“Mommy comes back,” the small sage, marshalling two years of life experience, would encourage, repeating the mantra Jean and I had taught him. Then he would wrap his arms around the crying child’s shoulders, patting gently. Later, when I would pick him up, he would inform me of the day’s events.

“Christopher cried today,” he would apprise me. “He missed his mommy.”

On this day it is Harry, missing me before I am gone. I walk him over to his bag in which we packed, just this morning, a collage we made together from pictures of ceiling fans. It has the look of a ransom note. Jean comes too and proffers a stack of magazines, each collected for its promise of a Hunter Douglas advertisement buried between how-to guides on reducing clutter and features on restored Connecticut farmhouses.

“Would you like to see if there are any fans in these magazines? We could sit at the table and cut them out,” Jean suggests with the studied air of nonchalance practiced by power brokers and paparazzi. “Would you like that?”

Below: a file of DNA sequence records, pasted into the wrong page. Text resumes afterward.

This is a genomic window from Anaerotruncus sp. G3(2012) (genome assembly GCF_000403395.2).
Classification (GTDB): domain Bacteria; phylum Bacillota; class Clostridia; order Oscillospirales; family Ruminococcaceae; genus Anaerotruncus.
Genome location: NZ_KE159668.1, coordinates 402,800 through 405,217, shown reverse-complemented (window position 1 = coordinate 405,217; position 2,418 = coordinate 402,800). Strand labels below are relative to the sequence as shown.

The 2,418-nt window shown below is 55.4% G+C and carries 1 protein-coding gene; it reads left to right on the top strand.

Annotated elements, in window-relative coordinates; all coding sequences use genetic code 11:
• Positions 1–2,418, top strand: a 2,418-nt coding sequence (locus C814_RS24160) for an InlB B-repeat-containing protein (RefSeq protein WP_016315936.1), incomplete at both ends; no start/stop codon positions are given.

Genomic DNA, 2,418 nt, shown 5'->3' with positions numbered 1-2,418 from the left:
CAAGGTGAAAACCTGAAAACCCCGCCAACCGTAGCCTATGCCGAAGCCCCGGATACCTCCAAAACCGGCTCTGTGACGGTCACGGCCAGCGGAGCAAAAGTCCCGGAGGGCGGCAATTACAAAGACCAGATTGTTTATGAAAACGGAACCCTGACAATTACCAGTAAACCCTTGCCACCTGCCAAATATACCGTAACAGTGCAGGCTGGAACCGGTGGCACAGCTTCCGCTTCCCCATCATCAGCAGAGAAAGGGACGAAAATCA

Harry pauses, his sob fading like an echo. He frowns, brow furrowed, eyes fixed intently on the magazines in Jean’s arms. Our watershed moment has arrived. Harry will have to decide whether or not to accept this compromise: Mommy will leave, but there will be magazines. Silent contemplation ensues. Tick tock.

“Yes,” he finally decides, a small smile spreading slowly across his face.

My blood resumes circulating. Jean produces a pair of blunt, child-safe scissors. Harry anxiously clutches Architectural Digest in his two plump fists.